Prenatal Vitamins 101: Why You Need One, and What to Look For

Whether you’re about to start trying for a baby, or just found out that you’re pregnant, you’ve probably begun to think about your nutrition. We touch on a few of the ways you can adjust your diet in this article (hint: whole foods are key), but what about a prenatal? And what ingredients should you be looking for? 

We’re breaking it down below:

Why You Need A Prenatal Vitamin 
During pregnancy, you need nutrients in higher levels than usual, as these support your growing baby’s development. Folate helps prevent neural tube defects, and iron helps support the development of your placenta and helps your body supply blood to your baby. Other nutrients, which we get into below, support everything from brain development to spinal cord growth, while reducing the risk of complications during birth. 

Anyone of reproductive age can take prenatal vitamins, and it’s ideal to start taking them before conception, alongside a healthy, balanced diet. If you’ve just found out you’re pregnant, but haven’t started taking a prenatal yet, now is a great time to do so. 

Ingredients You Should Look For
There are many prenatal vitamins on the market, which can feel quite overwhelming, especially on top of all of the other things you’re thinking about as you become pregnant or consider becoming pregnant.

Here are the key ingredients you should be looking for:

As we highlighted above, folate is one of the most important nutrients to supplement before and during pregnancy. In addition to preventing neural defects, it’s important for healthy heart and face development. You’ll want to aim for 400 mcg every day while you’re trying to become pregnant, and 600 mcg every day during your pregnancy. 

Vitamin A
In addition to supporting your immunity, vitamin A helps develop your baby’s immune system, as well as their circulatory, respiratory, and central nervous systems. It also supports the development of their bones, eyes, kidneys, lungs, and heart. 

Another essential nutrient for pregnancy is zinc, because it plays a role in a range of different bodily functions, like immune function, DNA synthesis, and cell division. Those who are pregnant need more zinc than those who are not, and thus are at a higher risk for a zinc deficiency. This can affect the development of the placenta, and lead to defects or other complications during pregnancy and lactation. Our bodies do not store zinc, so it’s important to get it daily in your prenatal. 

As a mineral, iodine is essential for the development of the brain, nervous system, and thyroid. It’s especially important during the first trimester, when your baby’s thyroid gland is in the development phase. Adequate iodine can reduce the risk of miscarriages and cognitive abnormalities as well.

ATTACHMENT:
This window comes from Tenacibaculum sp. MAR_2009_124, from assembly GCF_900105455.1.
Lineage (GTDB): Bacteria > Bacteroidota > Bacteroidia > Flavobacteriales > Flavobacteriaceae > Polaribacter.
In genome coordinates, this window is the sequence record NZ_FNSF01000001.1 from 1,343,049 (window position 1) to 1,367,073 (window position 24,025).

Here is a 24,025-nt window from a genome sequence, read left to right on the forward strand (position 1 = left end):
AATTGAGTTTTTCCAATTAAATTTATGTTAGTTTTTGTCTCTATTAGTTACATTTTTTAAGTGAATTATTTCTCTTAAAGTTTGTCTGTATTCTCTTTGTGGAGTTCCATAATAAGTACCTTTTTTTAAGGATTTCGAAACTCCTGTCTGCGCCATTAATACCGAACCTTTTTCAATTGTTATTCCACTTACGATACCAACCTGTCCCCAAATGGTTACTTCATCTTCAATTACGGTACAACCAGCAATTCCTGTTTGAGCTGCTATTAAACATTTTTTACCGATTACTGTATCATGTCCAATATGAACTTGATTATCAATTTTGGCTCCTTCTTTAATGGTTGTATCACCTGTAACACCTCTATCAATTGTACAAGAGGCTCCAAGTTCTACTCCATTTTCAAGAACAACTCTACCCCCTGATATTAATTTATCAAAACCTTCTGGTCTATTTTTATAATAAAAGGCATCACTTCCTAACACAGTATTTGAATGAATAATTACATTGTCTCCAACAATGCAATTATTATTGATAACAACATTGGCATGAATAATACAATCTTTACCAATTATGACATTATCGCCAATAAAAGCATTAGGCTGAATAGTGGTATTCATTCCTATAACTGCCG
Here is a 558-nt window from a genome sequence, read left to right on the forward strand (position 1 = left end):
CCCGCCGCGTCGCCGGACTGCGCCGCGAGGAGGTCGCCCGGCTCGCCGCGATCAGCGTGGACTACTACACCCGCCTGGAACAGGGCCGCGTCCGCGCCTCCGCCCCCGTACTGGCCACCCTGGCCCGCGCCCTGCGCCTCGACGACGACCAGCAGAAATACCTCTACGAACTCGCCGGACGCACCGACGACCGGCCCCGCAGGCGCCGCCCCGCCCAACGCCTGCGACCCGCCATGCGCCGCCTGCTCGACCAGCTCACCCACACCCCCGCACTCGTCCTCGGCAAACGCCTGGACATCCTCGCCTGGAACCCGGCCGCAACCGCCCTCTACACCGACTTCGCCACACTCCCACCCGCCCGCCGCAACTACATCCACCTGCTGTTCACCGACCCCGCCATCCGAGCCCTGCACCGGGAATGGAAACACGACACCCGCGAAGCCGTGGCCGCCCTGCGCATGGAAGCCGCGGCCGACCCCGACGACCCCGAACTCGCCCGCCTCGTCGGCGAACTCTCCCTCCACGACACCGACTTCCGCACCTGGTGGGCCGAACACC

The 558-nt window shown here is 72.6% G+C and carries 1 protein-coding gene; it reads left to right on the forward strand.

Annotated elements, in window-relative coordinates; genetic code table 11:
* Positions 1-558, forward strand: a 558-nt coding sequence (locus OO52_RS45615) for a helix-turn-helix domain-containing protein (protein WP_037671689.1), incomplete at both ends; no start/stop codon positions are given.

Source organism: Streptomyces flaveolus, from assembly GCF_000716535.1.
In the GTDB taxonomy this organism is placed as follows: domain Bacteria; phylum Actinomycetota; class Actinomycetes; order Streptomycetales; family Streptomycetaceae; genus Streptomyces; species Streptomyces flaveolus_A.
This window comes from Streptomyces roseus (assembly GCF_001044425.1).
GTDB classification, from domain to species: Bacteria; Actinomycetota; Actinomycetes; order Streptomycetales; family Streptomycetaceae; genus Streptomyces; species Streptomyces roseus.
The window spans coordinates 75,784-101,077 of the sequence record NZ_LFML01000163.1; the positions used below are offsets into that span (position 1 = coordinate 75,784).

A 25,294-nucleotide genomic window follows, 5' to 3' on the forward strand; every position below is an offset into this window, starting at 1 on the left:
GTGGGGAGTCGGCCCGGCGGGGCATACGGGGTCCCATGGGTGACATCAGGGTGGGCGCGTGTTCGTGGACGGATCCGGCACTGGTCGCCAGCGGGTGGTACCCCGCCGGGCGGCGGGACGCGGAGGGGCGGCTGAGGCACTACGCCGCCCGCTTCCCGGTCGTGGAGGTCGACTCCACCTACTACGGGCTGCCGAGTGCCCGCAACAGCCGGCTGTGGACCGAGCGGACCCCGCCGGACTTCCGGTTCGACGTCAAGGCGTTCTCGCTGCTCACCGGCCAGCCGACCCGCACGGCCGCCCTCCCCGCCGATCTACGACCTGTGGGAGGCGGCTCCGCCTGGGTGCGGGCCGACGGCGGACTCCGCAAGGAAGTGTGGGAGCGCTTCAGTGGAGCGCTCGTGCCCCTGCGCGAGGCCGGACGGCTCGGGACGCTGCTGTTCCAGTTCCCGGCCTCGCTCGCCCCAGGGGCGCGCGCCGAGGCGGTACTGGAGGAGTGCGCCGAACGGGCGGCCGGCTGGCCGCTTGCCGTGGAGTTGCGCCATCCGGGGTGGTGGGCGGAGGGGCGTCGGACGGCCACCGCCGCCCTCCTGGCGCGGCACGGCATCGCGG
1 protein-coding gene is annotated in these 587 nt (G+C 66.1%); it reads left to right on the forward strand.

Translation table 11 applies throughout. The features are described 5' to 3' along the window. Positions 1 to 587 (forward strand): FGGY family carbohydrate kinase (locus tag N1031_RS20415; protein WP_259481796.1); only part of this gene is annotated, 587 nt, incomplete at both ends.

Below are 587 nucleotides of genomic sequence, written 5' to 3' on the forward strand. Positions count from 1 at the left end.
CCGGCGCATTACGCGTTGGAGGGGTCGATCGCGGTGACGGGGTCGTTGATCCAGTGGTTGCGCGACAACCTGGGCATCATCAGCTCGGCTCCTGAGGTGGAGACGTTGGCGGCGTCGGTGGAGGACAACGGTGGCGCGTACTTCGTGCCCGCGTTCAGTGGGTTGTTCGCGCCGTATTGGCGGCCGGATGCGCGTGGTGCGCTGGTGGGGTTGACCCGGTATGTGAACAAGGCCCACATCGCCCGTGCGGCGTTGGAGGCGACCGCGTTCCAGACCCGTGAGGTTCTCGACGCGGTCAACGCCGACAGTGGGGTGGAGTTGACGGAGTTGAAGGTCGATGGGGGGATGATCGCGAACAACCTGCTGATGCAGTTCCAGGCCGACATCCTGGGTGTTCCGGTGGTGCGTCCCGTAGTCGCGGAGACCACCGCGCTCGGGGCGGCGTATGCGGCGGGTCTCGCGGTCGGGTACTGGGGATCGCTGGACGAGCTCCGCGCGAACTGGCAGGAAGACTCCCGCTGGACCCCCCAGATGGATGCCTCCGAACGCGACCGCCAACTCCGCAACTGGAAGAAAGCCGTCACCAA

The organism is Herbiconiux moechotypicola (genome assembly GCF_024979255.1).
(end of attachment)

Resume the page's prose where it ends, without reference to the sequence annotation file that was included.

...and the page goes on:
Vitamins B6 + B12
First things first, vitamin B6 has been known to help reduce the nausea associated with morning sickness, making it a game-changer for that first trimester. Additionally, and like some of the above nutrients, it’s crucial for your baby’s brain and nervous system development. 

Vitamin B12, on the other hand, ensures the creation of healthy red blood cells, and supports brain and spinal cord development.

Vitamin C
Vitamin C boosts iron absorption, a key nutrient found in foods like meats, leafy greens, and beans. It’s also essential for tissue repair and wound healing, and helps your baby’s bones and teeth develop. Lastly, it aids in the production of collagen and supports the immune system. 

Vitamin D
Also known as the “sunshine vitamin,” vitamin D supports healthy bone development in your baby as well as your own mood, immunity, and blood pressure. Many people (even those who are not pregnant) are deficient in vitamin D, as it’s challenging to get from diet alone, and spending time outdoors is needed to trigger its production. This can be hard to do if you spend a lot of time indoors either for work or other activities, so a prenatal with vitamin D is incredibly important. 

Vitamin E
With many antioxidant properties, vitamin E is needed to protect the body’s cells, keep the immune system healthy, and provide neurological and brain development benefits to your child. Getting enough vitamin E may also reduce the risk of miscarriage or preterm delivery. Additionally, it reduces oxidative stress in the body, which can be linked to health conditions like preeclampsia or low birth weight.

If you’re on the hunt for a prenatal vitamin that covers all the bases, look no further than the Rae Wellness Prenatal Capsules. With each of these nutrients, it’s the perfect choice for supporting you and your baby’s health throughout your pregnancy. 

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